14. 14. Internal Certificate Authority Entries ● Creates a new self-signed CA entry capable of signing certificates ● Descriptive Name can be any name to identify the CA ● Method: Create an internal Certificate Authority ● Key Length determines the strength of the private key, 2048 is a good default ● Digest Algorithm should be at least SHA256 unless there is a legacy requirement (e.g. outdated equipment that can only use SHA1) ● Lifetime is how long the CA will be valid, since it is internal, 10 years should be OK ● The remaining fields identify the physical location of the firewall or organization, and can be set however you like, and on 2.4 this also includes punctuation and international characters in most fields ● The Common Name is not typically a hostname for a CA, but an internal name such as “internal-ca” or “vpn- ca” ● The Create an intermediate Certificate Authority method works identically, but you also select an internal CA which will sign this CA, turning it into an intermediate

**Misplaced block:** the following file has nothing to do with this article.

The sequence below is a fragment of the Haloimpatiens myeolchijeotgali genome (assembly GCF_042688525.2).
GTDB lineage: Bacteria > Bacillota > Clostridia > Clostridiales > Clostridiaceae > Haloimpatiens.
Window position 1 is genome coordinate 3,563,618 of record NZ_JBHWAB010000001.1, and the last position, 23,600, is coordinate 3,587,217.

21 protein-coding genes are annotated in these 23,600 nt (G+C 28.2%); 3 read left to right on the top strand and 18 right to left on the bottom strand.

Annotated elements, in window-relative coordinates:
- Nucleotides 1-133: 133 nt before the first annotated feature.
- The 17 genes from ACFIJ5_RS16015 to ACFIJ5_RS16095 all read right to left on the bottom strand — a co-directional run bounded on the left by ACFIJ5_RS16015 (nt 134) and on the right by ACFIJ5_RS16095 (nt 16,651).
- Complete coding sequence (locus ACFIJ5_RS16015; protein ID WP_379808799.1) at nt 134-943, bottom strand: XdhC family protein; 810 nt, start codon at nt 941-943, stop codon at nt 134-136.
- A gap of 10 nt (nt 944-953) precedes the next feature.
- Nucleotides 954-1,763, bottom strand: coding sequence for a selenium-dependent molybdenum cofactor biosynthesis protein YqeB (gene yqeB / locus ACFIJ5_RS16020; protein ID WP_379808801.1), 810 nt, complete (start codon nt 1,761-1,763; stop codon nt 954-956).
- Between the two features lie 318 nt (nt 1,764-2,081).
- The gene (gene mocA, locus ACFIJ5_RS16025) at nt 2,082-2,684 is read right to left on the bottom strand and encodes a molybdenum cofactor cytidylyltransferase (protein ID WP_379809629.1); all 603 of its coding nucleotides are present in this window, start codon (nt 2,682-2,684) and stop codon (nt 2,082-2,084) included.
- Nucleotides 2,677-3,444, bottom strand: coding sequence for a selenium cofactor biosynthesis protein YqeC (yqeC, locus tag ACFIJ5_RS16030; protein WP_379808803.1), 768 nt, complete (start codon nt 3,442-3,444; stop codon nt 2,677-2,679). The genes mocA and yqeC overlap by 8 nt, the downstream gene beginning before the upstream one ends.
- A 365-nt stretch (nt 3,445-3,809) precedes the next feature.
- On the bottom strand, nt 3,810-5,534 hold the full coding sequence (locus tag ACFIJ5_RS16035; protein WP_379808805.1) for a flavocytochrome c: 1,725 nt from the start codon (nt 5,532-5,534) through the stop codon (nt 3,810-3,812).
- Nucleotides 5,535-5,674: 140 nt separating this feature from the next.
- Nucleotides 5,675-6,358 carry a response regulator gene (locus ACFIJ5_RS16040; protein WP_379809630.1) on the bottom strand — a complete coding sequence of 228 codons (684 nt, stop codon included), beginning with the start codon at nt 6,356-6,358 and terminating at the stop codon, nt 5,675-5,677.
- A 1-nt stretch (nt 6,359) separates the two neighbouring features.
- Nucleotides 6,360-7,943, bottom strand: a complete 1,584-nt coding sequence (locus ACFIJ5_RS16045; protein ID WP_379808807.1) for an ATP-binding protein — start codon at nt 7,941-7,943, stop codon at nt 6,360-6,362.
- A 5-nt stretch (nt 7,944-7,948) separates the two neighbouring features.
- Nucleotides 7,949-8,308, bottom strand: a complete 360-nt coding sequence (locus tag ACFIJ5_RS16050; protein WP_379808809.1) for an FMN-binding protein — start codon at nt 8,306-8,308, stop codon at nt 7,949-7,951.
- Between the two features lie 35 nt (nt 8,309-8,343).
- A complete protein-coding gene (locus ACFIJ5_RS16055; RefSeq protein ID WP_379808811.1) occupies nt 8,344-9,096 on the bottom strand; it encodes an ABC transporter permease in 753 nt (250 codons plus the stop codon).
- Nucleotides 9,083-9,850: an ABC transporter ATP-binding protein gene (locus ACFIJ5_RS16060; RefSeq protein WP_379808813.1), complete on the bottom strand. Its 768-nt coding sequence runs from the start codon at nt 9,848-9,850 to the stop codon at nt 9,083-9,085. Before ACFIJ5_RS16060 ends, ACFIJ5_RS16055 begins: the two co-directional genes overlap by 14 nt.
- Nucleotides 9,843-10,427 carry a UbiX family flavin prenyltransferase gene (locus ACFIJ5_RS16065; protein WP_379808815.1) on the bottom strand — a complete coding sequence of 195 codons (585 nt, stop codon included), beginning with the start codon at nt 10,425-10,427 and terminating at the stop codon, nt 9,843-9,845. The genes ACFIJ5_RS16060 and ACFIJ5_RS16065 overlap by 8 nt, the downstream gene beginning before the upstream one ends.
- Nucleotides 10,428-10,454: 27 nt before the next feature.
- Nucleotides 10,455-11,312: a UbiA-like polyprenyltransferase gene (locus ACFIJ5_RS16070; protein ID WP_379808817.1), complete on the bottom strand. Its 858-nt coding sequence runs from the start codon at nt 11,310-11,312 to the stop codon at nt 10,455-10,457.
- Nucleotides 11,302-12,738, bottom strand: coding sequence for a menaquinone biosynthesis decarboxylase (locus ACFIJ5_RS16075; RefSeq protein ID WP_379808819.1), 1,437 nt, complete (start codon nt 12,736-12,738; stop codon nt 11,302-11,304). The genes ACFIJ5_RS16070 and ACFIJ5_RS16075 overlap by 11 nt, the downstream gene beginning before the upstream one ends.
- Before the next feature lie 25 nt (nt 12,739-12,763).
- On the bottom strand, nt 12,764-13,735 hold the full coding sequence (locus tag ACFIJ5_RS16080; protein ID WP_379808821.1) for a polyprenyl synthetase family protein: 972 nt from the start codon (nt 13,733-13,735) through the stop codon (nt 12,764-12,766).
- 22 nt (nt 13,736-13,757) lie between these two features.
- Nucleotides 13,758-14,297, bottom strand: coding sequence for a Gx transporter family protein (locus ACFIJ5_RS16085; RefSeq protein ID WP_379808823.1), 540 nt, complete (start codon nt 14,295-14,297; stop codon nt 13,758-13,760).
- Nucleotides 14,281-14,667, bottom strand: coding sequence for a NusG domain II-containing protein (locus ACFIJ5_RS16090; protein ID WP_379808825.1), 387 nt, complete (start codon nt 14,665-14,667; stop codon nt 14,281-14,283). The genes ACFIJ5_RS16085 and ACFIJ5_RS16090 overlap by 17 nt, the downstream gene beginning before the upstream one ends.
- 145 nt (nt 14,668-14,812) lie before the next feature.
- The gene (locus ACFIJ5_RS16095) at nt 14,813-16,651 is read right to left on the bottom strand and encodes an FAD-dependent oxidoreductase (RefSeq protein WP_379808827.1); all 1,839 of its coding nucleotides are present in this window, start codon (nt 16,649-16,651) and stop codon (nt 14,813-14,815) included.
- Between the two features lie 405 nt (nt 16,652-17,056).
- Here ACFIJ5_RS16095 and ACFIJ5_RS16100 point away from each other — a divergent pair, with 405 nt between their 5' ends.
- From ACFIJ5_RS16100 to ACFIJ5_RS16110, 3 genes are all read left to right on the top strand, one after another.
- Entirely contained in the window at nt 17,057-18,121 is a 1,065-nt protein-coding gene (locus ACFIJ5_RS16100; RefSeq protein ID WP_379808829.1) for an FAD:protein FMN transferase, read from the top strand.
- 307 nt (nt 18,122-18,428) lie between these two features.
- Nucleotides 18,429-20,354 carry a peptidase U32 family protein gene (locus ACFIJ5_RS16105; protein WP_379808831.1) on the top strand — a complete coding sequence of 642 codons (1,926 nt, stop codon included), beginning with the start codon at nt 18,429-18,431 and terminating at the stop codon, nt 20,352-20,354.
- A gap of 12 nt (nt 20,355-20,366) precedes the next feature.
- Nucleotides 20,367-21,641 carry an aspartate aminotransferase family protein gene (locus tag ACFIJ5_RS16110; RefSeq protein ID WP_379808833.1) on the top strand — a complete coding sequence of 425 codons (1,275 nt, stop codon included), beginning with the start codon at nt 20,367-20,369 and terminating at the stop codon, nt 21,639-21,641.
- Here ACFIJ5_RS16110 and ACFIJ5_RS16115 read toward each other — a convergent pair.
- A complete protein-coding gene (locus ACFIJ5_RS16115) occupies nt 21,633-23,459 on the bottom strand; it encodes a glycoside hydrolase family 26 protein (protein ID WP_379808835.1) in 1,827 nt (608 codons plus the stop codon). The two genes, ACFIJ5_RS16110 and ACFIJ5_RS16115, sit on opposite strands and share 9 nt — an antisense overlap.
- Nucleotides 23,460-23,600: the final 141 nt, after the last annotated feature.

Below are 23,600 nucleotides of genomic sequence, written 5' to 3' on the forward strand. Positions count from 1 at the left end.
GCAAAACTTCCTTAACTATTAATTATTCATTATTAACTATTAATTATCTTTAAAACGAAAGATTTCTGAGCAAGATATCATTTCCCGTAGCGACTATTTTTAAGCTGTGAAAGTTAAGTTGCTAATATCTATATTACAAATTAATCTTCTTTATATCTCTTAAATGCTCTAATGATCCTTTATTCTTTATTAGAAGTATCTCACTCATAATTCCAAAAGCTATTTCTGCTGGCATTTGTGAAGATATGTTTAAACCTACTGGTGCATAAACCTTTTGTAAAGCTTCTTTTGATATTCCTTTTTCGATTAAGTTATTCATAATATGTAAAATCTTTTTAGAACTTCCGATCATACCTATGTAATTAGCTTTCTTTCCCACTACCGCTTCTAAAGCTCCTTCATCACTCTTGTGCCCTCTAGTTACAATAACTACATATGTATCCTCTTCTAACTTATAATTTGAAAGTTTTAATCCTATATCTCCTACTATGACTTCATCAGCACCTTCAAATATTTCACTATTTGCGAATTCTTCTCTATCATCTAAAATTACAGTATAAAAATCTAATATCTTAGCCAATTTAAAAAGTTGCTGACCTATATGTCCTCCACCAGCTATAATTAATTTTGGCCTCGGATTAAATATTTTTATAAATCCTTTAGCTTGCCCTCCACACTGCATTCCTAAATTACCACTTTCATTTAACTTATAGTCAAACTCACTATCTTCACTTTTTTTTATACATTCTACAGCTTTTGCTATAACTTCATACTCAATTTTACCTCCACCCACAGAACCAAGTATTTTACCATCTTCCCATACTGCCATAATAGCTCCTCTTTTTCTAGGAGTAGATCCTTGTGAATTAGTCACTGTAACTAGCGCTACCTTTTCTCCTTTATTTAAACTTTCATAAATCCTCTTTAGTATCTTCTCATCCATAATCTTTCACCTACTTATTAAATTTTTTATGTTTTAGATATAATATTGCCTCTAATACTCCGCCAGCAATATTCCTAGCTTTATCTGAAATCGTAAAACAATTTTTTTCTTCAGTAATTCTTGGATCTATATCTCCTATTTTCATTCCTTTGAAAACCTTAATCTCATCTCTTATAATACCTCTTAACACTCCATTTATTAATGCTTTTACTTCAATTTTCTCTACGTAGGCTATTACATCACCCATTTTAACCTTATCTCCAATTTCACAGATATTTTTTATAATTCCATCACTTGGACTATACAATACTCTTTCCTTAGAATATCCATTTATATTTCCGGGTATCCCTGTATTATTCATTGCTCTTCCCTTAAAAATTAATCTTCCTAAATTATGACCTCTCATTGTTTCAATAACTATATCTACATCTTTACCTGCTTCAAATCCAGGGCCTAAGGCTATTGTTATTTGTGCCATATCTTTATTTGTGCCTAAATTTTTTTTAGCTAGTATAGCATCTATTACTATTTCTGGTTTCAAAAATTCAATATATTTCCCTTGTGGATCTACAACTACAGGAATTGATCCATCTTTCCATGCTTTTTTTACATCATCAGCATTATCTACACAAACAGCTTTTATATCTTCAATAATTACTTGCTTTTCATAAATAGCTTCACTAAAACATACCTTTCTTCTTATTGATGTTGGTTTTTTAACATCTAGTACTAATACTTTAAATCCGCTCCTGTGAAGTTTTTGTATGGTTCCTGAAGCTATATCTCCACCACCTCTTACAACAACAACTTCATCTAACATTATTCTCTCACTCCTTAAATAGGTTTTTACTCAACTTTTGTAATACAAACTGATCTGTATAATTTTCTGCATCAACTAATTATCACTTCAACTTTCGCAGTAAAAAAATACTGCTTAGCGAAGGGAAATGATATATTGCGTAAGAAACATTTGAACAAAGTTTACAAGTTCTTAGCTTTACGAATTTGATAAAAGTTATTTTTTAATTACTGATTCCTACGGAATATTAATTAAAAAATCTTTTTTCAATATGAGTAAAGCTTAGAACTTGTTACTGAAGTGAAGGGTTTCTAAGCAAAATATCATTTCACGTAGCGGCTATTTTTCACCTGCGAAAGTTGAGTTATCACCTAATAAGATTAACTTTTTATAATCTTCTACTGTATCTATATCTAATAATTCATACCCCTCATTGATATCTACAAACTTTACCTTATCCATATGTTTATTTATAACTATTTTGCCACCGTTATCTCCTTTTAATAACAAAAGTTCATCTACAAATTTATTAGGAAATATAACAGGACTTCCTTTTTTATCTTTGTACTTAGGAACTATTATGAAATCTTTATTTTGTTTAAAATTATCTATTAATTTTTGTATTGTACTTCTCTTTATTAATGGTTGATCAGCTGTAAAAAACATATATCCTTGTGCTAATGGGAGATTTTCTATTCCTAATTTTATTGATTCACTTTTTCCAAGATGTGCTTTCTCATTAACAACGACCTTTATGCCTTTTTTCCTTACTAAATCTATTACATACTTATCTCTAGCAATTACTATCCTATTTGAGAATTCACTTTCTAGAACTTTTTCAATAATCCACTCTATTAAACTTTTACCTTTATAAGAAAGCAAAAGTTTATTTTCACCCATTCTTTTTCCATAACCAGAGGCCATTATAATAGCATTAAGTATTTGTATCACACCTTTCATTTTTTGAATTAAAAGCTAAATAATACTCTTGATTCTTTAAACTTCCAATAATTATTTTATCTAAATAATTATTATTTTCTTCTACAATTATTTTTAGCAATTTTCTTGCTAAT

15. 15. Certificate Entries ● System > Cert Manager, Certificates tab ● Shows a list of Certificate entries with some details – Descriptive Name is the custom local name given to the cert – Issuer shows the CA that issued the certificate, if present on the firewall – Distinguished Name shows the certificate subject and start/end dates ● Click the “i” to see more detail such as the serial, digest, Key Usage, and Extended Key Usage properties – In Use shows if, and where, the entry is used in the pfSense GUI – Actions has buttons to: Edit, Export Cert, Export Key, Export .p12, Delete (if not in use) ● Click + Add to add a new entry
  16. 16. Importing Certificate Entries ● Imports an existing certificate created and signed by an external source ● Open the PEM format Certificate and Private Key in a text editor ● Descriptive Name can be any name to identify the Certificate ● Method: Import an existing Certificate ● Copy/Paste the PEM format Certificate into the Certificate Data field, including the armor strings ● Copy/Paste the PEM format Certificate Private Key, including the armor strings